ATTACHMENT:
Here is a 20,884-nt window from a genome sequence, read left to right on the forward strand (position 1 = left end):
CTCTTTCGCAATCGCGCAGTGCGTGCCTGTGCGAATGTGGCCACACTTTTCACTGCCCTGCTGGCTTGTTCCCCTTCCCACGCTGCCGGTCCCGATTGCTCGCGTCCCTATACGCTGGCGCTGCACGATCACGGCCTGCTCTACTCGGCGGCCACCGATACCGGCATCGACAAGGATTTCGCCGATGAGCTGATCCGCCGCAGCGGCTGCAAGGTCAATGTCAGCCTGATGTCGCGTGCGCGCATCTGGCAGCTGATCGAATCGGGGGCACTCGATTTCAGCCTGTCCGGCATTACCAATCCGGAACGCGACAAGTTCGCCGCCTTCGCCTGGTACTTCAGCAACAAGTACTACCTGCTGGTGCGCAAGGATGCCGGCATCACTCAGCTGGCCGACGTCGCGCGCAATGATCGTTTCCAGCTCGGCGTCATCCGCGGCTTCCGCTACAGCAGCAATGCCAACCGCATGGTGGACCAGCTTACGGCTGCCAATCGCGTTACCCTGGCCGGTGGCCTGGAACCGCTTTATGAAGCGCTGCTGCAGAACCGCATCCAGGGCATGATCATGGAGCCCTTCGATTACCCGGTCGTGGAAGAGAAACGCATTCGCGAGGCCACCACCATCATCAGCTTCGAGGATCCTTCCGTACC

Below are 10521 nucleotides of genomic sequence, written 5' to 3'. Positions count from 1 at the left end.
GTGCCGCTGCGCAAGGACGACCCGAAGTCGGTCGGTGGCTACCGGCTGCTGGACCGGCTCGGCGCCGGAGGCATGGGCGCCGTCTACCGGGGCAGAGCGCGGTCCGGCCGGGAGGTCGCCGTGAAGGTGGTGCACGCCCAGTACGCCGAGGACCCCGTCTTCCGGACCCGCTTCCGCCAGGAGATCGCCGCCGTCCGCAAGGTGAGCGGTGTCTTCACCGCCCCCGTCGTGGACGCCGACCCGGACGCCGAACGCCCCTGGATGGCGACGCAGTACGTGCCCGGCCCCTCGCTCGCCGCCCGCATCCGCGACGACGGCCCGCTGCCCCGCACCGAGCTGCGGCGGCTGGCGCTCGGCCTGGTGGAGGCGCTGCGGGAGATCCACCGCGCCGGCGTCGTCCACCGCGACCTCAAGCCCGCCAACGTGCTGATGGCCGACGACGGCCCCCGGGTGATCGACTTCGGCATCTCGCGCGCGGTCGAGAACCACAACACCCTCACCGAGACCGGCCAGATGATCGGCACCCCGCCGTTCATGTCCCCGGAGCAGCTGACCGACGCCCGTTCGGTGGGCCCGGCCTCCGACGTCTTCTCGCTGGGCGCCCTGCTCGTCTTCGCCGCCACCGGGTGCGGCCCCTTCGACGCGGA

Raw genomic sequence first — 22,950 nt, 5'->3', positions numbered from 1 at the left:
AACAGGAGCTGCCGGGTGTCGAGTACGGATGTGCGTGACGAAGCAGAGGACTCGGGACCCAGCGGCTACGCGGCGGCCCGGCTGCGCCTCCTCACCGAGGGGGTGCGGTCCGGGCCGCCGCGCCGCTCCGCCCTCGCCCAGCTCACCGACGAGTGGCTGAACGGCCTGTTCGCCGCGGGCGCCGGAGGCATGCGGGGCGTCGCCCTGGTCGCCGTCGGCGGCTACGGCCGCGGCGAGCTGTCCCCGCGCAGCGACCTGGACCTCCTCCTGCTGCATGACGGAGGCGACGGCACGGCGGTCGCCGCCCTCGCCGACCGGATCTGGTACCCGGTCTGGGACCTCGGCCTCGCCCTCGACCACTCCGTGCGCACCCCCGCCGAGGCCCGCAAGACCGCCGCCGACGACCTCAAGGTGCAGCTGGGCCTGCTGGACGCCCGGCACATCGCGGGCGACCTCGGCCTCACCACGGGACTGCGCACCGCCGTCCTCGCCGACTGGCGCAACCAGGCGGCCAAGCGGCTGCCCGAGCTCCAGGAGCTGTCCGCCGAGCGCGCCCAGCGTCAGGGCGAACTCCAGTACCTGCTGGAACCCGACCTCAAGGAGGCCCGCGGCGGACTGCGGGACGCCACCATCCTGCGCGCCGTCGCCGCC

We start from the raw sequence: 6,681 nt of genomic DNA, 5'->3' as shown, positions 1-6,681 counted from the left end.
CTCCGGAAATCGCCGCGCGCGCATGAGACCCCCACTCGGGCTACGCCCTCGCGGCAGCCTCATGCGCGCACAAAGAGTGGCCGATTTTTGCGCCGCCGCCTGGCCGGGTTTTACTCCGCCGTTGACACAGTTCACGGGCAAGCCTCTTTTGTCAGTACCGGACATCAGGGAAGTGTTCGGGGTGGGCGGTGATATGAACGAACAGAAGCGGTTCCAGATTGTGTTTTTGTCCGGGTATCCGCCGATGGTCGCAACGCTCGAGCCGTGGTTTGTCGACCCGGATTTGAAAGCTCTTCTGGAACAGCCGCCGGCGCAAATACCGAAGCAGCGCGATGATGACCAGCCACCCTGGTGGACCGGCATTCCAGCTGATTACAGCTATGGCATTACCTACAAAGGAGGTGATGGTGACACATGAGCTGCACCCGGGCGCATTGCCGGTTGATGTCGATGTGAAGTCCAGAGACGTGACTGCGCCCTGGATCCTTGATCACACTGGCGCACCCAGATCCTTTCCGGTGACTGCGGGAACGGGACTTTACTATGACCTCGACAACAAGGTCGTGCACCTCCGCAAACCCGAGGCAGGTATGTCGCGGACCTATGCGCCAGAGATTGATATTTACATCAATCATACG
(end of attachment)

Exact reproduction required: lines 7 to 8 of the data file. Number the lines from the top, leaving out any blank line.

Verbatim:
We start from the raw sequence: 6,681 nt of genomic DNA, 5'->3' as shown, positions 1-6,681 counted from the left end.
CTCCGGAAATCGCCGCGCGCGCATGAGACCCCCACTCGGGCTACGCCCTCGCGGCAGCCTCATGCGCGCACAAAGAGTGGCCGATTTTTGCGCCGCCGCCTGGCCGGGTTTTACTCCGCCGTTGACACAGTTCACGGGCAAGCCTCTTTTGTCAGTACCGGACATCAGGGAAGTGTTCGGGGTGGGCGGTGATATGAACGAACAGAAGCGGTTCCAGATTGTGTTTTTGTCCGGGTATCCGCCGATGGTCGCAACGCTCGAGCCGTGGTTTGTCGACCCGGATTTGAAAGCTCTTCTGGAACAGCCGCCGGCGCAAATACCGAAGCAGCGCGATGATGACCAGCCACCCTGGTGGACCGGCATTCCAGCTGATTACAGCTATGGCATTACCTACAAAGGAGGTGATGGTGACACATGAGCTGCACCCGGGCGCATTGCCGGTTGATGTCGATGTGAAGTCCAGAGACGTGACTGCGCCCTGGATCCTTGATCACACTGGCGCACCCAGATCCTTTCCGGTGACTGCGGGAACGGGACTTTACTATGACCTCGACAACAAGGTCGTGCACCTCCGCAAACCCGAGGCAGGTATGTCGCGGACCTATGCGCCAGAGATTGATATTTACATCAATCATACG